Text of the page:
Not knowing the answer to this question keeps more people from studying history than anything else. Everyone wants to be marketable and find a job when they graduate from college. So what’s the answer?
The possibilities are endless. Really.
But you must understand that a getting a degree in history isn’t “job training.” Studying history is not a professional program, it’s an education. The education you get as a history major has its roots in the Classical education, centered around the Seven Liberal Arts, that developed in medieval universities.
Today, we have a lot more than seven subjects, but the effect is the same: History offers you an education that develops your thinking, communication, and problem solving skills. The diverse training
of a Liberal Arts education teaches you to view problems from a variety of perspectives and gives you the tools to determine the best way to solve each problem. This is a valuable skill, but whether you use it in education, law, government, business, the military, or any of a number of other careers is up to you.
We provide the education, you decide how you want to take on the world.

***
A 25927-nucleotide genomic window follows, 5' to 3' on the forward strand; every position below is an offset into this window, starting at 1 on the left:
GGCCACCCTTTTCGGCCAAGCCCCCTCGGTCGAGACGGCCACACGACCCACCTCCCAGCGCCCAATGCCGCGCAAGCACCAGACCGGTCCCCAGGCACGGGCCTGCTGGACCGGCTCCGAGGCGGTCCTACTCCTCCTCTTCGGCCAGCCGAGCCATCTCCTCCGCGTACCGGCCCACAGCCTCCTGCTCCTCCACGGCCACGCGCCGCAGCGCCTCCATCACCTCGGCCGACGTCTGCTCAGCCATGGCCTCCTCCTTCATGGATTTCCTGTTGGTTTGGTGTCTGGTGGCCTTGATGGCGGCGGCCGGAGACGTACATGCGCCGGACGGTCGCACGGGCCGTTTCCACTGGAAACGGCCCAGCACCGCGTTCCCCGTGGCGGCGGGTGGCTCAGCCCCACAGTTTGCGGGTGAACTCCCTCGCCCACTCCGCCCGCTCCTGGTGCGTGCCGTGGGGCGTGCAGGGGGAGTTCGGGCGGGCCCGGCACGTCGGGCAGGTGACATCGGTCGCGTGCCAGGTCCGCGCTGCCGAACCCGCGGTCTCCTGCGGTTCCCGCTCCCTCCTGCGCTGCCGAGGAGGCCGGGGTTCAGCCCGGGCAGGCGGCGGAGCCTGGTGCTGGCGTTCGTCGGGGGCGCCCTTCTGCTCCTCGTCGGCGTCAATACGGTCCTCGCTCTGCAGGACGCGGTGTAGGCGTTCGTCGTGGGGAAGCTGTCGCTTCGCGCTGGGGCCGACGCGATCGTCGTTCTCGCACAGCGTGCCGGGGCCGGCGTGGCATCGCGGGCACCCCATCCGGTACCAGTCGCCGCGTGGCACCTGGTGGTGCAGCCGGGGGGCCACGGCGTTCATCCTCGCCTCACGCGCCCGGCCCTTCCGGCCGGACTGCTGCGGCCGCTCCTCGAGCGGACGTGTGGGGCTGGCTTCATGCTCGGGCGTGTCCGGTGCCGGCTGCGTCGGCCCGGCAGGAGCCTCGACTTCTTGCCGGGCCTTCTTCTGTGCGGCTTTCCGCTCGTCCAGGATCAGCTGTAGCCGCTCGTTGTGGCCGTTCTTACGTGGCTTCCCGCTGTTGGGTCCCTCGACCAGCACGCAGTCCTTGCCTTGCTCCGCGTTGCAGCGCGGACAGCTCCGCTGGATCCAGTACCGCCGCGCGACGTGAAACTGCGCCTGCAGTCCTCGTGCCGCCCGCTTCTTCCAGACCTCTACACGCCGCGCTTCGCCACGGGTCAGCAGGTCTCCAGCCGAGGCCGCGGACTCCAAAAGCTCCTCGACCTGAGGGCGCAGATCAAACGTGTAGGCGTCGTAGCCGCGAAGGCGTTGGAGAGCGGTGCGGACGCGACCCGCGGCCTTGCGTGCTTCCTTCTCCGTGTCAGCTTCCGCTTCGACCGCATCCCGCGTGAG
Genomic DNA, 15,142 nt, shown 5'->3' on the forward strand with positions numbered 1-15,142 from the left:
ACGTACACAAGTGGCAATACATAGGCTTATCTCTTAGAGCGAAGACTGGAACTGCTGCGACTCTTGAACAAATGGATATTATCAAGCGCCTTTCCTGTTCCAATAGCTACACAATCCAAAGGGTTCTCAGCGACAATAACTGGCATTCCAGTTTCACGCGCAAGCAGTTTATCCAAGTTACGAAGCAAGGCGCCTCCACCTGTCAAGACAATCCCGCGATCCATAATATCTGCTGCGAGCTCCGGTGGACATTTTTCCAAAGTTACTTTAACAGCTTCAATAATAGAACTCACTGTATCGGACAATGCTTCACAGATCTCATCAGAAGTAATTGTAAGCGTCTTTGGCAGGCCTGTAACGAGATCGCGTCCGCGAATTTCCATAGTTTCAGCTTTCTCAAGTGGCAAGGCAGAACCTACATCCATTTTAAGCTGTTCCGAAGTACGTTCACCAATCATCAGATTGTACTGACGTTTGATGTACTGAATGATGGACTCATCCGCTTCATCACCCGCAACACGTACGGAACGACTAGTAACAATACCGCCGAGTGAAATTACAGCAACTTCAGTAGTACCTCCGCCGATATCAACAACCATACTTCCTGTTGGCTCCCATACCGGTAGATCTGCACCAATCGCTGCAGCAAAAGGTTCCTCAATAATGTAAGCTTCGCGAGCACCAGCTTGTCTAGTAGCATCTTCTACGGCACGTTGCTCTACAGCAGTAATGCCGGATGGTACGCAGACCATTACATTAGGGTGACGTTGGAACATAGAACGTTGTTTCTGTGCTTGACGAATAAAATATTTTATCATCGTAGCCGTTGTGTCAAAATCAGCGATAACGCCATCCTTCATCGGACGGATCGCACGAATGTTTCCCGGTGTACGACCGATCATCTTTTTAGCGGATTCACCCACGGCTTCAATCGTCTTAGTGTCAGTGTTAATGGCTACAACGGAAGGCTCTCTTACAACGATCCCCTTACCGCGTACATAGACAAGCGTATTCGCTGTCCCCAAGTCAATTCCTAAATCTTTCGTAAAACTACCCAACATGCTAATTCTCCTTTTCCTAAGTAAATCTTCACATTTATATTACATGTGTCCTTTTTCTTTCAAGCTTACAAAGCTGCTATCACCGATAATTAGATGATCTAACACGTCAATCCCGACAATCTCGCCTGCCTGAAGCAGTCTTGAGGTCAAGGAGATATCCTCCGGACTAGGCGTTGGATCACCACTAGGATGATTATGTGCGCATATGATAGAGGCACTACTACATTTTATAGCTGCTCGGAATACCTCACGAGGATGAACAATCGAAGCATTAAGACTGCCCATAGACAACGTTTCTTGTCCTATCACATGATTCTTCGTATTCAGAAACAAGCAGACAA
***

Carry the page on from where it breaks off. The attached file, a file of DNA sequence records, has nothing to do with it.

For some possibilities, keep reading …
The Iowa State University Career Services Office has a number of ideas on what you can do with a degree in History.
But don’t take the History Department or ISU’s word for it. Lots of other experts have put a great deal of time and thought into this question. See the links below for much more information …
The American Historical Association offers information at these sites:
What can you do with an undergraduate degree in history?
Likewise, Portland State University has a great site with lots of useful links:
Professor Robert F. Pace, of McMurry University, offers his thoughts here:
Are you still looking for proof that people can succeed in the world if they major in History?
Then see this list of successful people who majored in History.
Or check out the University of Illinois list